Americans who want everything

A major opinion poll has found that Americans want BOTH more government spending AND lower taxes.  Also legalized marijuana.  When it comes to religion, the poll shows the vast majority of Americans believe in God, with only 3% being atheists; and yet 21% say they have no religion.

How can people who want EVERYTHING, including what is contradictory, govern themselves? [Read more...]

Diversity and Empire

Which is better?  A society characterized by cultural diversity?  Or a society in which its many different kinds of people are assimilated into a single nation characterized by cultural unity?  Today, the former view dominates, but the goal through most of history throughout the world has been the latter.  More to the point, cultural diversity has always been the characteristic of an empire.  Republics have always been built around national unity.  The Claremont Review of Books discusses a new book on diversity, William H. Frey’s  Diversity Explosion: How New Racial Demographics are Remaking America, delving into these topics and other provocative questions:  such as, how will affirmative action laws work when white people become the minority? [Read more...]

The case for a North American century

Many have been saying that  America is in decline, that our political, cultural, and economic contributions are slipping. China, some say, is the up-and-coming nation.  Others say that the age of the dominant world power is over.

But an op-ed piece by former General David Petraeus and Brookings Institute researcher Michael O’Hanlon say that the United States, in partnership with Canada and Mexico, has economic and demographic advantages over all comers that may make for a “North American Century.” [Read more...]

Luther, Madison, and the Two Kingdoms

Rev. Matthew Harrison, the president of the Lutheran Church Missouri Synod, discusses a letter President James Madison sent to a Lutheran pastor in 1821 upon reading one of his sermons:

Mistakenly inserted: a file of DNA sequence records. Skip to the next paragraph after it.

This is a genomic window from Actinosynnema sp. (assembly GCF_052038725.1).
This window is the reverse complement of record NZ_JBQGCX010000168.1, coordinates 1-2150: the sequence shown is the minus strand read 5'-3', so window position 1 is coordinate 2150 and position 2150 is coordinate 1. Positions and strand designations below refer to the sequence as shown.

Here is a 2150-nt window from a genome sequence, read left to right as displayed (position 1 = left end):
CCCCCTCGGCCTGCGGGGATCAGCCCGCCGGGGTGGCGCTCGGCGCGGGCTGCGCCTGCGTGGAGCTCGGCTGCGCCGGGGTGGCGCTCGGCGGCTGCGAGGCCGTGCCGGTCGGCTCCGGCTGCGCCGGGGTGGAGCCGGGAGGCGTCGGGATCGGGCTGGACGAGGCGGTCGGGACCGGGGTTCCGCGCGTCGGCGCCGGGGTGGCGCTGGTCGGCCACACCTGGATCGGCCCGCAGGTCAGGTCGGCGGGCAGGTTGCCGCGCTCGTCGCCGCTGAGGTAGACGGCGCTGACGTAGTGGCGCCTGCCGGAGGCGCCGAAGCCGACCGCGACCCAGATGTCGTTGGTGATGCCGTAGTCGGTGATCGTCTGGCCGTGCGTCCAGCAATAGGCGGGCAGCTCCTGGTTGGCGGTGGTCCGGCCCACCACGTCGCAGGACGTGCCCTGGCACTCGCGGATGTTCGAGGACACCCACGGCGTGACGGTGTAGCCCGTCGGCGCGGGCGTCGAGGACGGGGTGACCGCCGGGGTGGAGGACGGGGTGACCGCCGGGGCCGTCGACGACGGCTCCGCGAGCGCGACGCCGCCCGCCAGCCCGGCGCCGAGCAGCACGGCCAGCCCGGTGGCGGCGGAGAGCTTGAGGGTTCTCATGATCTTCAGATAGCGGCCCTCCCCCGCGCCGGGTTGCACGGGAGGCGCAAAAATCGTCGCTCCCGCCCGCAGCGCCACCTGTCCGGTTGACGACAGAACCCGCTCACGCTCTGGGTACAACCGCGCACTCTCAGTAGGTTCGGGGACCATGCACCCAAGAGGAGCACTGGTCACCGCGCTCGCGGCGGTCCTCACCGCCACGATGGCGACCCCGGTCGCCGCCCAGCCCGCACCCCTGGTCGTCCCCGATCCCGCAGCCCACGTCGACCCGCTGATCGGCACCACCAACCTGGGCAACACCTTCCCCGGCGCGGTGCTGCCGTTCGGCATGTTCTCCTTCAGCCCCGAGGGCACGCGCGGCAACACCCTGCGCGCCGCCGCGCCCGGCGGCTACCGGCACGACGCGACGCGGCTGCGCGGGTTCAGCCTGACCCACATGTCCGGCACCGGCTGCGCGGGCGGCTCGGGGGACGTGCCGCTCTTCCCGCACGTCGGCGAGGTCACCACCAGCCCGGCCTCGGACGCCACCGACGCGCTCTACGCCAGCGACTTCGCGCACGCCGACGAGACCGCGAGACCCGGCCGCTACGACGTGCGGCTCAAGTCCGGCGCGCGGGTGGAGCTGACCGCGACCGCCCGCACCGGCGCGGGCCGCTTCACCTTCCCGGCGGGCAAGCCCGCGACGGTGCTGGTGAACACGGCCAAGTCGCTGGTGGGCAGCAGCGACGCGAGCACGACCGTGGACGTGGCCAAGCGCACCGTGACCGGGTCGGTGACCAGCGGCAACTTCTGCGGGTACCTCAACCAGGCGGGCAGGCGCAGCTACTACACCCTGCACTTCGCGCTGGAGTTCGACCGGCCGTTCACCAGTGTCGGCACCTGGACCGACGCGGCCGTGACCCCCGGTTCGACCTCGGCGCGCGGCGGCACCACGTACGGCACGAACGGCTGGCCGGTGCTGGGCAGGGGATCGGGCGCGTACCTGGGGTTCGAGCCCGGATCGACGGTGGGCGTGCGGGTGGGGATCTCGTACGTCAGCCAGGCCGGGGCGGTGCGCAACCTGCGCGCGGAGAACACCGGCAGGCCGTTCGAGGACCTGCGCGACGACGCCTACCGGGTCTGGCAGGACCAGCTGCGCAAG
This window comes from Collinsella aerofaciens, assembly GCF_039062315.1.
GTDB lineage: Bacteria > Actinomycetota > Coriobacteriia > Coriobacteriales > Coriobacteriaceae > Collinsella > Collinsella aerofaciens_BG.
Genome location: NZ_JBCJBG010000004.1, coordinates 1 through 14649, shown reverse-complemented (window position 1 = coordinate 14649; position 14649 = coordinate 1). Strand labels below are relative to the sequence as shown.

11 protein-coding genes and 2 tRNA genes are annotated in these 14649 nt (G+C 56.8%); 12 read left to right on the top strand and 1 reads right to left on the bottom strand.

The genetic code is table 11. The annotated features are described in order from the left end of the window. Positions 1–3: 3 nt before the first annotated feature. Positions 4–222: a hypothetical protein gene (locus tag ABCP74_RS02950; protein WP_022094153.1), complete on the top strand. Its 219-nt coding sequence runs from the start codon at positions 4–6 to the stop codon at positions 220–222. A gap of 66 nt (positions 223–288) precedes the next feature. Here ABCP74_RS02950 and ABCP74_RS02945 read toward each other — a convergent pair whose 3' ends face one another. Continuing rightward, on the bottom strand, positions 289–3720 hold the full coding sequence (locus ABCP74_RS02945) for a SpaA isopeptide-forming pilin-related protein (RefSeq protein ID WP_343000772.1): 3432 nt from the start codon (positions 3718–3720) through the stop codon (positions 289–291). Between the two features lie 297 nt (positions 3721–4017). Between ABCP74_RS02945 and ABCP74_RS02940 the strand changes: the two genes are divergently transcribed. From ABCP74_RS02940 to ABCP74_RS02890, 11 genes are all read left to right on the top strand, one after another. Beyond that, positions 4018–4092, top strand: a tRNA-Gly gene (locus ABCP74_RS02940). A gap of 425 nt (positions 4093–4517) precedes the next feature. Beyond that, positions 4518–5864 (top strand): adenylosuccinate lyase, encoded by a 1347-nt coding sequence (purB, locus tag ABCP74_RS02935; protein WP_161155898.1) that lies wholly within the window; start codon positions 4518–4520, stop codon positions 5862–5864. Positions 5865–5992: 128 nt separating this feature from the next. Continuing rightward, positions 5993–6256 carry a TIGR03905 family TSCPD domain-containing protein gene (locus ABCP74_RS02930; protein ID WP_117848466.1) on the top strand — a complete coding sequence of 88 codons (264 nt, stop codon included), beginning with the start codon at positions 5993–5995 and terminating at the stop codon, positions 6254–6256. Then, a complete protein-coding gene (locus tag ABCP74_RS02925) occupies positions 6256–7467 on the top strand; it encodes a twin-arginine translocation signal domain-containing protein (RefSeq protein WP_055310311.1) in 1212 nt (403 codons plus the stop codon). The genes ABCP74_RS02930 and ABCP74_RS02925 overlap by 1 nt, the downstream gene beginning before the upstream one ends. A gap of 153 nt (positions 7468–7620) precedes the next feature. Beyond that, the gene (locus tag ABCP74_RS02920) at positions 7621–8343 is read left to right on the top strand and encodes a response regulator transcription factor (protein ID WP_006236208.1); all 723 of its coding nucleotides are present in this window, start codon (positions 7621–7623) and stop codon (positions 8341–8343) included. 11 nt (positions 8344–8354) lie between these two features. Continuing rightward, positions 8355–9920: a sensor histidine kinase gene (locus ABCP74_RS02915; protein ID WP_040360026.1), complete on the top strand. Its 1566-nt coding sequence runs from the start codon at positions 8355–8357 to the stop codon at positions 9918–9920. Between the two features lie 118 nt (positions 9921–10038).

It is a pleasing and persuasive example of pious zeal, united with pure benevolence and of a cordial attachment to a particular creed, untinctured with sectarian illiberality. It illustrates the excellence of a system which, by a due distinction, to which the genius and courage of Luther led the way, between what is due to Caesar and what is due God, best promotes the discharge of both obligations. The experience of the United States is a happy disproof of the error so long rooted in the unenlightened minds of well-meaning Christians, as well as in the corrupt hearts of persecuting usurpers, that without a legal incorporation of religious and civil polity, neither could be supported. A mutual independence is found most friendly to practical Religion, to social harmony, and to political prosperity.

 President Harrison then goes on to give a very clear and perceptive explanation of the Doctrine of the  Two Kingdoms, which Madison was picking up on, which gives an alternative both to the view that the church should try to rule the world and the view that Christians should withdraw from that world. [Read more...]

The American themes of “It’s a Wonderful Life”

Columnist Paul Greenberg has written a wonderful column about It’s a Wonderful Life.  Read it all.  After the jump, I excerpt his points about how the movie deals with some distinctively American themes.  He also cites a critic who thinks it’s tragic that George Bailey had to give up his big dreams because of the responsibility he felt for his family and his community, a reaction that is tragic in itself. [Read more...]

Florida passes New York to become #3 in population

The U. S. Census Bureau released new population data revealing that Florida has passed New York in population.  The most populous states are  now (1) California (2) Texas (3) Florida (4) New York. [Read more...]


CLOSE | X

HIDE | X